The Emma Osprey parents will eventually migrate as usual, but are expected to return to the nest next spring. Ospreys mate for life, but spend their winters apart before reuniting at their nesting site.

About the Foundation

The Birds of Prey Foundation facility has admitted 210 birds – all raptors (carnivorous birds of prey) – so far this year, according to its website. Director Bucknam asks that people concerned about the Emma chick NOT call the facility. The staff is busy and can’t respond to multiple inquiries about an admitted bird. Pitkin County Open Space and Trails (OST) will receive updates and post them to social media. Those who would like email updates should email and ask to be added to OST’s Osprey contact list. Those who would like to assist the Foundation in its mission can find out more at its website.

The history of Emma’s Ospreys

A breeding pair of Ospreys first began nest-building at activities at Emma Open Space in 2010. No young birds were reared that year, but the Osprey pair’s return in 2011 was anticipated, so Holy Cross Energy relocated the nest from a utility pole carrying live wires to an adjacent pole in late 2010, after the birds had departed for the winter.

Open Space and Trails began tracking the birds each nesting season after a nest camera was installed in the fall of 2015. The Ospreys returned in 2016, but their eggs proved unviable and no chicks hatched that year. In each year since, the breeding pair have reared two or three young birds. While nest failure among Ospreys in general, for a variety of reasons, is not uncommon, the Emma pair had seen a string of successes until this year’s unfortunate turn of events.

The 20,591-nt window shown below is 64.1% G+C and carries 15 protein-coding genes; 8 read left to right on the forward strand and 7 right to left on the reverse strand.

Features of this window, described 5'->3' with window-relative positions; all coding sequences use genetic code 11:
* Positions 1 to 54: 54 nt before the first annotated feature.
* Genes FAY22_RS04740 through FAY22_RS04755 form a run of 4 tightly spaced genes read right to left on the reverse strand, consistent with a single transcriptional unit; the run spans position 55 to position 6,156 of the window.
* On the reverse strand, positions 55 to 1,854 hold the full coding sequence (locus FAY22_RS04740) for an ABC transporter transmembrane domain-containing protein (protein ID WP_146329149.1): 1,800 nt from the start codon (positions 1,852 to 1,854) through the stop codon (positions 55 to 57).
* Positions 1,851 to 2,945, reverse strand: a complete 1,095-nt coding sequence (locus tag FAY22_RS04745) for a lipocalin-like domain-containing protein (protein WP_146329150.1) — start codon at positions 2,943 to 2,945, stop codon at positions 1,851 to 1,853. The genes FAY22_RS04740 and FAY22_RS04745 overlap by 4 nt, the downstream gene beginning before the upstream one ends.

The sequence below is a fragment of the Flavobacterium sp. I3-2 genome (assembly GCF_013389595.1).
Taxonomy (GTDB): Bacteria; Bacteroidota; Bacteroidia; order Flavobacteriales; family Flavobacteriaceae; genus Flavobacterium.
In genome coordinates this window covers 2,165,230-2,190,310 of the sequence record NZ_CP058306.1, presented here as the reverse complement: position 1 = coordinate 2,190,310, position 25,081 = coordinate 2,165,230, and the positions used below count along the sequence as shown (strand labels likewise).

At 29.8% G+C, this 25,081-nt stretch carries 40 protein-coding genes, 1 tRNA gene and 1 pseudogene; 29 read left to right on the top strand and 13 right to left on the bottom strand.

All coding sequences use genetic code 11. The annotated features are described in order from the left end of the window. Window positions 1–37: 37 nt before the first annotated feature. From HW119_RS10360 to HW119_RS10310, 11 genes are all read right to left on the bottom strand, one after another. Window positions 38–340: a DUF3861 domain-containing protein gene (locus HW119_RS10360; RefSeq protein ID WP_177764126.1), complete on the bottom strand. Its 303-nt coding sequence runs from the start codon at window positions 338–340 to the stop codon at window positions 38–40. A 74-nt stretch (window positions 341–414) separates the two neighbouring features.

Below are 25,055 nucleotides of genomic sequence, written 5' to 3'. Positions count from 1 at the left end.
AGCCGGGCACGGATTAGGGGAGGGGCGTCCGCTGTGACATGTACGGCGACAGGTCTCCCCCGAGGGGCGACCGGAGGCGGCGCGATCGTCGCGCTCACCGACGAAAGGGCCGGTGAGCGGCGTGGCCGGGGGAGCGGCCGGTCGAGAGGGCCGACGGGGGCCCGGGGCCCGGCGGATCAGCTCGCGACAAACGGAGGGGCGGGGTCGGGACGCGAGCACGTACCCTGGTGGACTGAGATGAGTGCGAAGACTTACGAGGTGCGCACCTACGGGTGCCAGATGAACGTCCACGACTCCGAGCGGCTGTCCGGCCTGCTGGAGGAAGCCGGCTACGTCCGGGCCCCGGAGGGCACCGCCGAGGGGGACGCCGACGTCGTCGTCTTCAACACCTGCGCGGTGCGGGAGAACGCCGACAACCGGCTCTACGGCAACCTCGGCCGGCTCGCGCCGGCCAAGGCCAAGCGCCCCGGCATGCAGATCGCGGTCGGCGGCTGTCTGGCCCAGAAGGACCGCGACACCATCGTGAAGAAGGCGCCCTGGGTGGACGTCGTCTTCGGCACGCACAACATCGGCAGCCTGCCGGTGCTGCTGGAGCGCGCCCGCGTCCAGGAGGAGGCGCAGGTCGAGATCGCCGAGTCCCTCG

This year marks the third occasion in which stray fishing line has troubled the Emma Open Space Ospreys. In 2019, a fledgling wound up entangled in line that was also attached to the nest. It eventually managed to break free. In 2020, a fish hook (of the type used for bait fishing) wound up embedded in the mouth of a hatchling. A Colorado Parks and Wildlife officer removed the hook and length of line from the bird’s mouth with the assistance of a Holy Cross Energy crew and bucket truck. This year, the Ospreys were not so fortunate.

While Osprey nests in some other locations are constructed with all sorts of human refuse, the Emma nest has remained one built primarily of natural materials, though it appeared a windshield wiper was incorporated last year. Fishing line, brought to the nest attached to trout or branches used to augment the nest, have been the sole human-caused threat to the Ospreys at Emma Open Space thus far.

What anglers can do

-By Pitkin County Open Space and Trails

The Emma chick on its feet in rehab.

Fishing line and nest material, dragged off the nest.

The Osprey parents check in at the nest.